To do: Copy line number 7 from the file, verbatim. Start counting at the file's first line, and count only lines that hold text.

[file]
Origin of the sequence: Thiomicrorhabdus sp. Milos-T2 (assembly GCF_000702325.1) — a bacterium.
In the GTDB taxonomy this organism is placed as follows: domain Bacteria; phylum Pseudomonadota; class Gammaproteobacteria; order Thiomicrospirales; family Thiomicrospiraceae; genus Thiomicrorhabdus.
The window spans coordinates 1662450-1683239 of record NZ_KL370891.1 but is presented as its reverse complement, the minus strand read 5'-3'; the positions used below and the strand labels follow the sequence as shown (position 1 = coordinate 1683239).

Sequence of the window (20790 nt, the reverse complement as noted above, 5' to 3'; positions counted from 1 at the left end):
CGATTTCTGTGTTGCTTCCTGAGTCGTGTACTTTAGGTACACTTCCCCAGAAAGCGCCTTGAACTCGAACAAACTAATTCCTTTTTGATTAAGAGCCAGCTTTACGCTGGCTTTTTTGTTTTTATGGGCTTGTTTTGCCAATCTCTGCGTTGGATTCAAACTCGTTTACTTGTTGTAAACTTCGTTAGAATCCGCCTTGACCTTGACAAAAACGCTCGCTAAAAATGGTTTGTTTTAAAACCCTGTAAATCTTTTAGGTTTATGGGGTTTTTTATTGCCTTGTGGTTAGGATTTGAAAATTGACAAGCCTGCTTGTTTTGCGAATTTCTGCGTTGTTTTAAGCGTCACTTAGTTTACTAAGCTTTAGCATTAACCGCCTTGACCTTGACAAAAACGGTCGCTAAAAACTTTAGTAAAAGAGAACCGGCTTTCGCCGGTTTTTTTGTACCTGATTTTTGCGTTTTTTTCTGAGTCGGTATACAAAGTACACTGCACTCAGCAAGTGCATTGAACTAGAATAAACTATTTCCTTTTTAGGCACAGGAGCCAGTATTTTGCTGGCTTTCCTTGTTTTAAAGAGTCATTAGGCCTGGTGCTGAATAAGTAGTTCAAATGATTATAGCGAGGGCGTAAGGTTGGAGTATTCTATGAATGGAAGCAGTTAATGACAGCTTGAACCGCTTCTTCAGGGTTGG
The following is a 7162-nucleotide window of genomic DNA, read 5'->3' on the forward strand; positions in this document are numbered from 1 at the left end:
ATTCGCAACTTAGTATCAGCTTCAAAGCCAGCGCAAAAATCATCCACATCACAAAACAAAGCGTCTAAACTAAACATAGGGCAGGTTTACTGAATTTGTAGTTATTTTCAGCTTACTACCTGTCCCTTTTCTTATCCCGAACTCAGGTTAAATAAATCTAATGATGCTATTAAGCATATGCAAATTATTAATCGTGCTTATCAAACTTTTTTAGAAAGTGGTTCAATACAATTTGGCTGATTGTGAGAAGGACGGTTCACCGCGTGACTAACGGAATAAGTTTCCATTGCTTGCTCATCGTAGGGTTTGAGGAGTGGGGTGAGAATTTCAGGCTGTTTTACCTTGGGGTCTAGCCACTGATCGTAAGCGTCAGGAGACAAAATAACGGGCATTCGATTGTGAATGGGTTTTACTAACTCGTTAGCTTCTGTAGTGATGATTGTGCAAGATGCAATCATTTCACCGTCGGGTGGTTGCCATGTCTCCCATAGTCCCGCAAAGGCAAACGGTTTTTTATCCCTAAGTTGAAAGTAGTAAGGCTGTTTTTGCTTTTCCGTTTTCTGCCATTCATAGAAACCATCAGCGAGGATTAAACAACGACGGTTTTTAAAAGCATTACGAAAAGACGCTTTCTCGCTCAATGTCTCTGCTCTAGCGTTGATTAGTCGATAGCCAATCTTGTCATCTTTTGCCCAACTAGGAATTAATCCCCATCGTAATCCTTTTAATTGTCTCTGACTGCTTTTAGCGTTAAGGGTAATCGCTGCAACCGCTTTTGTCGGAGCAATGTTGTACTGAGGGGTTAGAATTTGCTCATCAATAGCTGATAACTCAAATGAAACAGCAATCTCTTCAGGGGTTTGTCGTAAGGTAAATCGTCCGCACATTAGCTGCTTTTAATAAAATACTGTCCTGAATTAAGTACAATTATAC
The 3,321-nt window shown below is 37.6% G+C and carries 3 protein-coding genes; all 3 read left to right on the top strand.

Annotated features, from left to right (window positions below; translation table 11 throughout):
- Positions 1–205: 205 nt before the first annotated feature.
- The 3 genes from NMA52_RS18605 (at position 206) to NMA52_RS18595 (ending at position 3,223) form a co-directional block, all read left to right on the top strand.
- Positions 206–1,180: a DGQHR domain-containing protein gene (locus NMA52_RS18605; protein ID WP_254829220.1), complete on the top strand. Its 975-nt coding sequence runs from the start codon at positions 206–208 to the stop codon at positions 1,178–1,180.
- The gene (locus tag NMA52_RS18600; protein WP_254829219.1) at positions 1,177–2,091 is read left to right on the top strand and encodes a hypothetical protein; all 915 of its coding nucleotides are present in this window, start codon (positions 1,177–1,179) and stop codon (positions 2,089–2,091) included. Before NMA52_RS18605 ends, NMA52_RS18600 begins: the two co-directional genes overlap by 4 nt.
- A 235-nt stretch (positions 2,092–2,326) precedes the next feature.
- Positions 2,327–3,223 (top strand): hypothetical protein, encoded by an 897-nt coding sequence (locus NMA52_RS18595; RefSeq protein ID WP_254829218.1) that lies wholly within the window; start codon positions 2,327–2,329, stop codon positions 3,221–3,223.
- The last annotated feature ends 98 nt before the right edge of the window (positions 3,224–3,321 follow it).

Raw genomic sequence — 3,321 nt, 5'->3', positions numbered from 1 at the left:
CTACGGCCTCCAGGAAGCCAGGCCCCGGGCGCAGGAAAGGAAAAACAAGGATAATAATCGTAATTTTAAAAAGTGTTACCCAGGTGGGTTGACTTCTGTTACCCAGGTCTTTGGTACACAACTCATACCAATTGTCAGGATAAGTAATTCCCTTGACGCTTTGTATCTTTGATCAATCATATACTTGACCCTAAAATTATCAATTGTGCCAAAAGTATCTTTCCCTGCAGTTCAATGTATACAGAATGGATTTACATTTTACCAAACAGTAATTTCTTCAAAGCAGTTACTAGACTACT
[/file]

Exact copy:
ATTCGCAACTTAGTATCAGCTTCAAAGCCAGCGCAAAAATCATCCACATCACAAAACAAAGCGTCTAAACTAAACATAGGGCAGGTTTACTGAATTTGTAGTTATTTTCAGCTTACTACCTGTCCCTTTTCTTATCCCGAACTCAGGTTAAATAAATCTAATGATGCTATTAAGCATATGCAAATTATTAATCGTGCTTATCAAACTTTTTTAGAAAGTGGTTCAATACAATTTGGCTGATTGTGAGAAGGACGGTTCACCGCGTGACTAACGGAATAAGTTTCCATTGCTTGCTCATCGTAGGGTTTGAGGAGTGGGGTGAGAATTTCAGGCTGTTTTACCTTGGGGTCTAGCCACTGATCGTAAGCGTCAGGAGACAAAATAACGGGCATTCGATTGTGAATGGGTTTTACTAACTCGTTAGCTTCTGTAGTGATGATTGTGCAAGATGCAATCATTTCACCGTCGGGTGGTTGCCATGTCTCCCATAGTCCCGCAAAGGCAAACGGTTTTTTATCCCTAAGTTGAAAGTAGTAAGGCTGTTTTTGCTTTTCCGTTTTCTGCCATTCATAGAAACCATCAGCGAGGATTAAACAACGACGGTTTTTAAAAGCATTACGAAAAGACGCTTTCTCGCTCAATGTCTCTGCTCTAGCGTTGATTAGTCGATAGCCAATCTTGTCATCTTTTGCCCAACTAGGAATTAATCCCCATCGTAATCCTTTTAATTGTCTCTGACTGCTTTTAGCGTTAAGGGTAATCGCTGCAACCGCTTTTGTCGGAGCAATGTTGTACTGAGGGGTTAGAATTTGCTCATCAATAGCTGATAACTCAAATGAAACAGCAATCTCTTCAGGGGTTTGTCGTAAGGTAAATCGTCCGCACATTAGCTGCTTTTAATAAAATACTGTCCTGAATTAAGTACAATTATAC